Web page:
Not Quite Gaza

When I downloaded my novel Jewish Days Arab Nights to create space and kindle little did I know what was about to unfold in Israel and in Gaza. I have watched and read the news with sadness. Israel/Palestine is a beautiful country with fascinating people whatever your political leanings are. I am heartened to see that today is the third day of a cease fire and that talks are underway. Lest hope peace will prevail.

The idea for this novel first came to me after my return from living in Israel back in 1989. But like most people I just got on with my life, occasionally attempting to compile ideas and sentences, with a dream of writing a book. It’s one story of many about Israel, a country the size of Wales. And it is work of fiction. But many events and incidents happened and these have been weaved into the patchwork of fact and fiction. I hope I have weaved the two together so well, that where fact and fiction collide the crash is invisible.

It took me five years to write. Not because I had suffered from writers block because fortunately that never occurred. But I was working two jobs, sometimes 18 hours a day. I was so tired on occasions my brain was in a fog, from where I could see nothing and barely knew what day of the week it was. But somehow my story formed and grew and finally became the book it is today.

The whole event of publishing on create space and kindle for a complete technophobe like me was a nightmare from which I really thought I would never wake up from. But thanks to the wonderful Elizabeth Kay a brilliant writer and teacher, I got there.

I often wondered what it would be like for an author to be sold on Amazon, now I know. At first when I looked at the cover with my name on, I thought what the hell I have done! Now people will read me and people will pass judgement. Was I really emotionally up to the challenge?

And then I remembered. I lived every line, every word, and every heat beat of this book. Depending on my state of mind as each draft was completed, I either dismissed it as utter tripe or embraced it as sheer genius. I read the lines so many times that I often no longer cared if the lead characters really lived or died. I read the same book over and over again for five years, day in day out. There were times I actually loathed it. Staring at the sheets of paper piled in the corner of the room with hatred.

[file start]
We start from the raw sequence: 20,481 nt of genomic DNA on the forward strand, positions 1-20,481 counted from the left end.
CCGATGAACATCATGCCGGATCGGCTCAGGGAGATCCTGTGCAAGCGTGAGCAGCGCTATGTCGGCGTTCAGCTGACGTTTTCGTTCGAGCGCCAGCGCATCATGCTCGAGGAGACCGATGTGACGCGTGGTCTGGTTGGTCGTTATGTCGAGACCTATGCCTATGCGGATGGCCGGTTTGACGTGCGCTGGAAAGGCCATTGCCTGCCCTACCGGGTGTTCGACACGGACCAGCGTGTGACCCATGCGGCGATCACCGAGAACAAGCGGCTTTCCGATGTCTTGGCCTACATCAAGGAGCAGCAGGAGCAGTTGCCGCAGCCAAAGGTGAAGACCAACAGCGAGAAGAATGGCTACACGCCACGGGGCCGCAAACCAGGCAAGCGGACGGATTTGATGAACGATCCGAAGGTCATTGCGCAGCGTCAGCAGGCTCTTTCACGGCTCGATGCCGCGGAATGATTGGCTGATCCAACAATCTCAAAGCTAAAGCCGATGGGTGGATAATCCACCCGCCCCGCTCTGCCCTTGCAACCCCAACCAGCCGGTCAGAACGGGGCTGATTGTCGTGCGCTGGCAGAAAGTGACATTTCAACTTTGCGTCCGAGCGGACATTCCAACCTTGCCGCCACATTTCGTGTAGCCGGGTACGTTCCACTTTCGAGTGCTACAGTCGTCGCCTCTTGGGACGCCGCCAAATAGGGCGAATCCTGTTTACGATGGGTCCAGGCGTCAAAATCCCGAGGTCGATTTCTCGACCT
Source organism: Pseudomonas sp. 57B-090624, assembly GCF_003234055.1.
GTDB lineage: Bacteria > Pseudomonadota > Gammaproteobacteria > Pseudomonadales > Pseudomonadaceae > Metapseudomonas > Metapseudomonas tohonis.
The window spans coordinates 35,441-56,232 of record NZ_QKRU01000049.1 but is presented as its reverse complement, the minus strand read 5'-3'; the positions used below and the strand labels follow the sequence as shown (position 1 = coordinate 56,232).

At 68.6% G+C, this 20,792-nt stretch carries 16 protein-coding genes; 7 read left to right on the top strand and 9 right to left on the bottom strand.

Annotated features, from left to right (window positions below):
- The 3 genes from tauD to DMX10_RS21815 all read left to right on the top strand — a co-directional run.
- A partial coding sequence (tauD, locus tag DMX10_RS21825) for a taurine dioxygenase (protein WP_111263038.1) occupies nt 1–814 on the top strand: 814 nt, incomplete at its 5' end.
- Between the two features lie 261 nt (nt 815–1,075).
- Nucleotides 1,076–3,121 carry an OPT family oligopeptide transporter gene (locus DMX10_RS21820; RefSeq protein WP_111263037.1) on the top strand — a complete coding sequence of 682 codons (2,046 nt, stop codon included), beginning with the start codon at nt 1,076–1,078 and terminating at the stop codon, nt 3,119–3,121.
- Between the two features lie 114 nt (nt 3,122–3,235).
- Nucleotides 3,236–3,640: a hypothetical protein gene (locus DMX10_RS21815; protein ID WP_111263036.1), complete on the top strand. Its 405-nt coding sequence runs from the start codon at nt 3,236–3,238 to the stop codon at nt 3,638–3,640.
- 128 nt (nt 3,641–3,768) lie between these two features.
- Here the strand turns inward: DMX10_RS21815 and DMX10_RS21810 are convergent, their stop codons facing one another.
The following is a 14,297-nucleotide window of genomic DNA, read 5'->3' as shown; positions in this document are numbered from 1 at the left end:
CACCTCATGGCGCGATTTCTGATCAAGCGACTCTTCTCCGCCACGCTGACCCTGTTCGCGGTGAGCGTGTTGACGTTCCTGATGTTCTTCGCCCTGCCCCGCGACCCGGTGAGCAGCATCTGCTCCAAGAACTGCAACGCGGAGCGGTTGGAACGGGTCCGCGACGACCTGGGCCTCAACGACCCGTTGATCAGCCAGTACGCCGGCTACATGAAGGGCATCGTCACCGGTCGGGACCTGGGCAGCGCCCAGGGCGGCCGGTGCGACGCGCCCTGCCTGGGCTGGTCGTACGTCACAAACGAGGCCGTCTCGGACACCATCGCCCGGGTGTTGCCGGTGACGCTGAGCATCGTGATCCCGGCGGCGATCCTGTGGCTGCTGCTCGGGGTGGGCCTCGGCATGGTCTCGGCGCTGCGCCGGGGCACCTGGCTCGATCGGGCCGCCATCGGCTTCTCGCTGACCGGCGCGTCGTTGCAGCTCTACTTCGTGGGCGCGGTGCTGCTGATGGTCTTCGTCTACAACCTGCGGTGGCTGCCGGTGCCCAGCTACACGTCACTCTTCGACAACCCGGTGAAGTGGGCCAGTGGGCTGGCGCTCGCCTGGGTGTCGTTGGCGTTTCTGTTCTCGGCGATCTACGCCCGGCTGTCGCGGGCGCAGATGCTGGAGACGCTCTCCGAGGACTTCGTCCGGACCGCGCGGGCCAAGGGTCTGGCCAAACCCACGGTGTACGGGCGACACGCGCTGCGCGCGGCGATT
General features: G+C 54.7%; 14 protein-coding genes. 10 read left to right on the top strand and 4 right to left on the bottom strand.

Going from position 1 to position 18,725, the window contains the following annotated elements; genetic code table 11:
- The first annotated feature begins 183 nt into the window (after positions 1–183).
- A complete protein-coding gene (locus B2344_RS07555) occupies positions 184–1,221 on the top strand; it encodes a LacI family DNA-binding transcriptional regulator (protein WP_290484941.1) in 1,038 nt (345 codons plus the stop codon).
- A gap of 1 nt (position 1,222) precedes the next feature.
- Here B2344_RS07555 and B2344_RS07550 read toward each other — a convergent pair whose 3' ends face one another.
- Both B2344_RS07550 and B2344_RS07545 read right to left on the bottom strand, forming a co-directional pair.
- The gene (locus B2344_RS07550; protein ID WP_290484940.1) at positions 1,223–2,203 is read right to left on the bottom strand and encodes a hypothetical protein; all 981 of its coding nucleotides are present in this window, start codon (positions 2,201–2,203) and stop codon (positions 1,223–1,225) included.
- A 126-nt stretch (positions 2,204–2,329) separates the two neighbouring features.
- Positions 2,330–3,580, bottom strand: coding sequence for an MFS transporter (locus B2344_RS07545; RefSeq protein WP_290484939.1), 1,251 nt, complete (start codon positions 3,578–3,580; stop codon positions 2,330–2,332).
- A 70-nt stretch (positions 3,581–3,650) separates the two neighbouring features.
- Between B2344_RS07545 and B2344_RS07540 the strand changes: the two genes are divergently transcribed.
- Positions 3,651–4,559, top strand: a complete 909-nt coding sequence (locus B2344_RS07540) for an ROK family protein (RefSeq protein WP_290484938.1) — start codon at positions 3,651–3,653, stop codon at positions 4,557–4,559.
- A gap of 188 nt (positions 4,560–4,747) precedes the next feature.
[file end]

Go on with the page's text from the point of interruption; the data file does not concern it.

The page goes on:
Times in a snow filled winter when I tried to remember a hot Israeli summer. I obsessed about the plot during many sleep deprived nights. And then along came the one thing I failed on spectacularly. Proof reading. The endless edits, an apostrophe there, a full stop somewhere else, speech marks, commas. Mistakes crawled across the page every morning like new born spiders.

Now in the cold light of a creative free day, I know this is just the start. This was my learning curve. I have survived the cliched ridden personal journey. And I am now a published author.

When asked about a sequel I had very quickly said “No never again.” But now as I stare at my name on the front cover I am thinking – how the hell can I get myself back into Israel to begin the next story? Before Mossad or the IDF catch up with me. And will my readers believe me when I say it’s just a work of fiction.

The final question I get asked is – Is Fiona me?  Well I put my heart and soul into this book. Fiona is part of me perhaps, or part of me I would have liked to have been, or perhaps once was. But she is not me and I am not her.

I spent many trips over the last five years returning to Israel researching. My last trip I found myself in the southern Negav, near the “Wilderness of Zin”. A beautiful part of the country, where come sunset, shadows crept across the wadi like peace across a troubled land.

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